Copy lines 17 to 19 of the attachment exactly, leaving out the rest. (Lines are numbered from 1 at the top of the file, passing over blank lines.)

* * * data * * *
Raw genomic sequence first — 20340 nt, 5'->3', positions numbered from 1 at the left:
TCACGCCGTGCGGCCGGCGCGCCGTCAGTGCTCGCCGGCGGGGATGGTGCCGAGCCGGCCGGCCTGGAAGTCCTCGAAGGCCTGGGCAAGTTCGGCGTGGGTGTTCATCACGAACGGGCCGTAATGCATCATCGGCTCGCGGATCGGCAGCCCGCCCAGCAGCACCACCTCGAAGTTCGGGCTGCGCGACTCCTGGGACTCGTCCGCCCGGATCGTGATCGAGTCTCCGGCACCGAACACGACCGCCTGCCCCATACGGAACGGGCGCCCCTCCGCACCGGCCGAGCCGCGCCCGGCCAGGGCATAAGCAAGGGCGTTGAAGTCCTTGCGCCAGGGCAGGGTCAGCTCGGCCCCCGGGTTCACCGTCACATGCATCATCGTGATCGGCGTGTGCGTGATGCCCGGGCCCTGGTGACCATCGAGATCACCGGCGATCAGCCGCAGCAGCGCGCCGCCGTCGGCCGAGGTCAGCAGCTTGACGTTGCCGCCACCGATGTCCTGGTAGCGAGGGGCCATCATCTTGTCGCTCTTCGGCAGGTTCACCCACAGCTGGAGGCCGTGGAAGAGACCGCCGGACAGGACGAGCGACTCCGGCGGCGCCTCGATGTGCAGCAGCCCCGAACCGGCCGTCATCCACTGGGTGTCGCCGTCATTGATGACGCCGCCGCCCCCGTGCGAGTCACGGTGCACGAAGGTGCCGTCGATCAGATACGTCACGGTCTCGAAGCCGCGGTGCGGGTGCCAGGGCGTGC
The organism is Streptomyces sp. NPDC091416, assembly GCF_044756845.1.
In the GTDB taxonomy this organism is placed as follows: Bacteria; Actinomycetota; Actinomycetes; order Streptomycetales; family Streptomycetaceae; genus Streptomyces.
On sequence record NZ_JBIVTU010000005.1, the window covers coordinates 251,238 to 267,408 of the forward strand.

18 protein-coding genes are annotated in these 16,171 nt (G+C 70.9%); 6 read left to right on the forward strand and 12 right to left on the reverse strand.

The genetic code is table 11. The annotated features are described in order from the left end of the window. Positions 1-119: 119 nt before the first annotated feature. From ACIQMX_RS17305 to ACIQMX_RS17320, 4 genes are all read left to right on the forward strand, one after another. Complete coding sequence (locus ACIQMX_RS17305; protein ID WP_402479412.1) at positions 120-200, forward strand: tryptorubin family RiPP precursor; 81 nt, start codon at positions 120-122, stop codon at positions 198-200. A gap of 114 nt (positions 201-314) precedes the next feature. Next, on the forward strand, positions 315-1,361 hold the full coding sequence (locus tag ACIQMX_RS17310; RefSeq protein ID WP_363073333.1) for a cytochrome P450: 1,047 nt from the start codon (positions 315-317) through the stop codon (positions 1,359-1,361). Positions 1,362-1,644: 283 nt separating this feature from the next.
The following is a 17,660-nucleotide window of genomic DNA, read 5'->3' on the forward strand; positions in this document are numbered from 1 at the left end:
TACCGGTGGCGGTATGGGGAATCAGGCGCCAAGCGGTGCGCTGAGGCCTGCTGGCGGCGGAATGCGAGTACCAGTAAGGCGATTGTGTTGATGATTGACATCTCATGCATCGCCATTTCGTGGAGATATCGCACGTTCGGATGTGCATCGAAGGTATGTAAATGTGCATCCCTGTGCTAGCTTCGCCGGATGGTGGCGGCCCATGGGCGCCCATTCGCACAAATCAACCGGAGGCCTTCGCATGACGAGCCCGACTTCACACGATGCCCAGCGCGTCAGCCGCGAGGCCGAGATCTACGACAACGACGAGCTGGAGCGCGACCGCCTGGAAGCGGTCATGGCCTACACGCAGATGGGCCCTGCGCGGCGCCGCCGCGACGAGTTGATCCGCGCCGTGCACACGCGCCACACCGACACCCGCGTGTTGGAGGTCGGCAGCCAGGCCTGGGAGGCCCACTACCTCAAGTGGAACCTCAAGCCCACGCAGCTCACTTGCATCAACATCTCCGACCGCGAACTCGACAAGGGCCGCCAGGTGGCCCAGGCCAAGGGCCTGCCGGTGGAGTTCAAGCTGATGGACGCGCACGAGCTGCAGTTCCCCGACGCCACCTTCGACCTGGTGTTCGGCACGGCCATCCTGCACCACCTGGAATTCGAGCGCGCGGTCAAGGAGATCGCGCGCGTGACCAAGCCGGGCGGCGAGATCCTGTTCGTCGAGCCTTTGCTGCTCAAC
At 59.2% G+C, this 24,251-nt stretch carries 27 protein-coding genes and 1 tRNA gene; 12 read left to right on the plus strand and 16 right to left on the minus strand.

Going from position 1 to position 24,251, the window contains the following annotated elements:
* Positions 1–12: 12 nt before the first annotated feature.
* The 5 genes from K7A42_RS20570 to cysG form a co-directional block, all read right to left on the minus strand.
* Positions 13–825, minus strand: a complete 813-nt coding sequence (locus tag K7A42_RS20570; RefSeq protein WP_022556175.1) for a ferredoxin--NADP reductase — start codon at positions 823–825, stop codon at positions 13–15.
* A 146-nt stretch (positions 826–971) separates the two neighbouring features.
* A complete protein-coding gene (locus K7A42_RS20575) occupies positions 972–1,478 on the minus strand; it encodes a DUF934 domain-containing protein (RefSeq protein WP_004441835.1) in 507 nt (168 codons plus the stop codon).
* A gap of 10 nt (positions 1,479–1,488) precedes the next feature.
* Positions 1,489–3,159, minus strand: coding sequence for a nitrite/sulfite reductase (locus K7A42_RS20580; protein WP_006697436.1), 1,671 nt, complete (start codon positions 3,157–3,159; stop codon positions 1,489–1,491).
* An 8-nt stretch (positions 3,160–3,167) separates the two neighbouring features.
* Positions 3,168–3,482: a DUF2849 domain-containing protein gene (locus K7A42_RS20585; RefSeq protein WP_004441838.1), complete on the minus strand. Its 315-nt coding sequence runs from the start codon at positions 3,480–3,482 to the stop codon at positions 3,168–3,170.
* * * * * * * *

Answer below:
* A gap of 10 nt (positions 1,479–1,488) precedes the next feature.
* Positions 1,489–3,159, minus strand: coding sequence for a nitrite/sulfite reductase (locus K7A42_RS20580; protein WP_006697436.1), 1,671 nt, complete (start codon positions 3,157–3,159; stop codon positions 1,489–1,491).
* An 8-nt stretch (positions 3,160–3,167) separates the two neighbouring features.